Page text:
Author: Prof. Dr. med. Peter Altmeyer

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Last updated on: 29.10.2020

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Corpus luteum hormone

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The active ingredient progesterone is a sex hormone naturally occurring in the body from the group of gestagens. Progesterone is almost exclusively produced in the corpus luteum. Although progesterone is considered the female sex hormone, it is produced in both women and men. In men, progesterone is produced as an intermediate product of testosterone synthesis in the tests. Furthermore, in both sexes progesterone is produced in the adrenal gland.

Highest serum levels are found in the middle luteal phase (day 5-8 after ovulation). During pregnancy the hormone is produced by the corpus luteum and the placenta. At the end of the pregnancy the progesterone level is increased up to 10 times. The hormone is metabolised in the liver by cytochrome P450 enzymes,

As a drug, the active ingredient is usually administered in cases of a deficiency of natural hormone.

General information
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The production of progesterone is regulated by hormone releases from the hypothalamus and pituitary gland. The gonadotropin-releasing hormone (GnRH) is released into the pituitary gland through the hypothalamus. In the anterior lobe of the pituitary, the GnRH then stimulates the secretion of luteinizing hormone (LH), which stimulates progesterone synthesis.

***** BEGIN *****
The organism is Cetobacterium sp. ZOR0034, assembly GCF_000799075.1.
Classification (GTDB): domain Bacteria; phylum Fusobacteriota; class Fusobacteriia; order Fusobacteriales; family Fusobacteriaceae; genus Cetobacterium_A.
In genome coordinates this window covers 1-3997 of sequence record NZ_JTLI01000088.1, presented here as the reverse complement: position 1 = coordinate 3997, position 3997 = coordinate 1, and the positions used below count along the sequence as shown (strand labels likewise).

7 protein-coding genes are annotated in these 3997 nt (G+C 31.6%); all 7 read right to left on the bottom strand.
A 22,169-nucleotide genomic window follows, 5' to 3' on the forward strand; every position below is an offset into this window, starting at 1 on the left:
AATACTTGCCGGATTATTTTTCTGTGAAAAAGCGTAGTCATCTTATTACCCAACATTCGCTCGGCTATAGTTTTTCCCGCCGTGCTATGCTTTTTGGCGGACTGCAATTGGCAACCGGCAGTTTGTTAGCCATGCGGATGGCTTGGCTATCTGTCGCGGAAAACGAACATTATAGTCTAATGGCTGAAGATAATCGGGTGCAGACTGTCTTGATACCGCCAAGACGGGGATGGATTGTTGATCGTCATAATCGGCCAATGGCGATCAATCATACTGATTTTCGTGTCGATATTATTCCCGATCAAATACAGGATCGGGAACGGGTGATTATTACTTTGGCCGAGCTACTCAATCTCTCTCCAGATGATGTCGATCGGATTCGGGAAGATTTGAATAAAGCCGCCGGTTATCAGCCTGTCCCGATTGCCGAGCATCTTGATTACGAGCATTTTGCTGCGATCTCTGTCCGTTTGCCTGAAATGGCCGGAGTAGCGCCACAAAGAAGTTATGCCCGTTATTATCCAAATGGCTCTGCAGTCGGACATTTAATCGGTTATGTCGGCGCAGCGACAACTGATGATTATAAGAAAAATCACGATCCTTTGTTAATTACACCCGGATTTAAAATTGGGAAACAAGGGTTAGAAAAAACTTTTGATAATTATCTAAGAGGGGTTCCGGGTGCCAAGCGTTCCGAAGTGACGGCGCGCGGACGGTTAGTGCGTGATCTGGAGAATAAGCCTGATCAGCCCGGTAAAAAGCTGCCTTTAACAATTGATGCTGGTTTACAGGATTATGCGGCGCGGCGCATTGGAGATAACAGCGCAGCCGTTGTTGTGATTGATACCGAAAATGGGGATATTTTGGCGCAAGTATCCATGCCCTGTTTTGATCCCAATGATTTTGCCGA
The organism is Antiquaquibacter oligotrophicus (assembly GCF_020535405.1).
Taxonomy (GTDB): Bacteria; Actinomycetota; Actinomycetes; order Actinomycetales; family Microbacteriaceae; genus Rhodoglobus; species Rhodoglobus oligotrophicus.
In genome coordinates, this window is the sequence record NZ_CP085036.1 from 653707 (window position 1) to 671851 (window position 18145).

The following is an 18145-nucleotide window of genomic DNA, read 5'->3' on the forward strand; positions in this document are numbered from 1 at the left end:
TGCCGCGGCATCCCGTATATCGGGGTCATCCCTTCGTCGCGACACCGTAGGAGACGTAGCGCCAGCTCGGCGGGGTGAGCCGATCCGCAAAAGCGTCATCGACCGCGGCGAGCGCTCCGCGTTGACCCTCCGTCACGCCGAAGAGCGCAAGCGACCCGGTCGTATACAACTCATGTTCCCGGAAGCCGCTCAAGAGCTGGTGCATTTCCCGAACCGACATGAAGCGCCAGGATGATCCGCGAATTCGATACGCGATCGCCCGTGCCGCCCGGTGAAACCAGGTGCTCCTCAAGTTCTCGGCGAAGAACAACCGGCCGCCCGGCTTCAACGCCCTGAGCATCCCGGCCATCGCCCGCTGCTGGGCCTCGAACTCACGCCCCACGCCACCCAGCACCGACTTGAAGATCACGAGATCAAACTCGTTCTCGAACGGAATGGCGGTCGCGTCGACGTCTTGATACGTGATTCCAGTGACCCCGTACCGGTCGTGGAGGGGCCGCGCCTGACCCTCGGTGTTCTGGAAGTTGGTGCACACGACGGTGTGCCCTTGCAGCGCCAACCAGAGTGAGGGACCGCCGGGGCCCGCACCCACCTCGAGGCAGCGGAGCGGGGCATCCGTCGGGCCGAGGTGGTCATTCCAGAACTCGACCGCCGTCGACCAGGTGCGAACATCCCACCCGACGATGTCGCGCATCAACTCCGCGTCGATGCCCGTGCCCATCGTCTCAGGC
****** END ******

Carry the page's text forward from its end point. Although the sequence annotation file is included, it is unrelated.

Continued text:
This mechanism is based on the stimulation of cholesterol monooxygenase, an enzyme that catalyses the first step in progesterone synthesis, the conversion to pregnenolone. In a second step Pregnenolone is synthesized to Progesterone. This step is catalyzed by the 3β-hydroxysteroid dehydrogenase. An increasing concentration of progesterone in the blood plasma inhibits the secretion of GnRH by the hypothalamus and consequently the synthesis of hormones. This mechanism is known as negative feedback.

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Determination method: ECLIA, LIA; reference ranges (ng/ml):

  • foil phase: 0.2-1.5
  • Early luteal phase: >5
  • Middle luteal phase: >12
  • Postmenopausal phase: 0.1-0.8
  • Pregnancy:
    • first trimester: 13 - 44
    • second trimester: 44-175
  • Men: 0,2-1,4

Clinical picture
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Increase values:

  • Ovarian tumors (thecacell tumor; chorionepithelioma s. tumor marker)
  • Bladder mole, congenital or acquired forms of AGS, -pregnancy; induced hyperstimulation

Decreased values:

  • Ovulation disorders (corpus luteum insufficiency, anovulatory cycle)
  • Primary or secondary hypogonadism, immediately postpartum
  • anorexia nervosa
  • menopausal
  • potentially decreased: polycystic ovarian syndrome (PCOS)

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  • a comprehensive assessment of a progesterone level is only possible in the context of the other hormone status
  • for clarification of the luteal function the repeated determination of progesterone in the second cycle phase is useful
  • Progesterone is released intermittently from the corpus luteum depending on the episodic LH secretion. This results in considerable serum fluctuations for progesterone.

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  1. Böhm C et al (2017) in: Neumeister B et al. clinical guide to laboratory diagnostics. Urban&Fischer Publisher Munich S. 342


Last updated on: 29.10.2020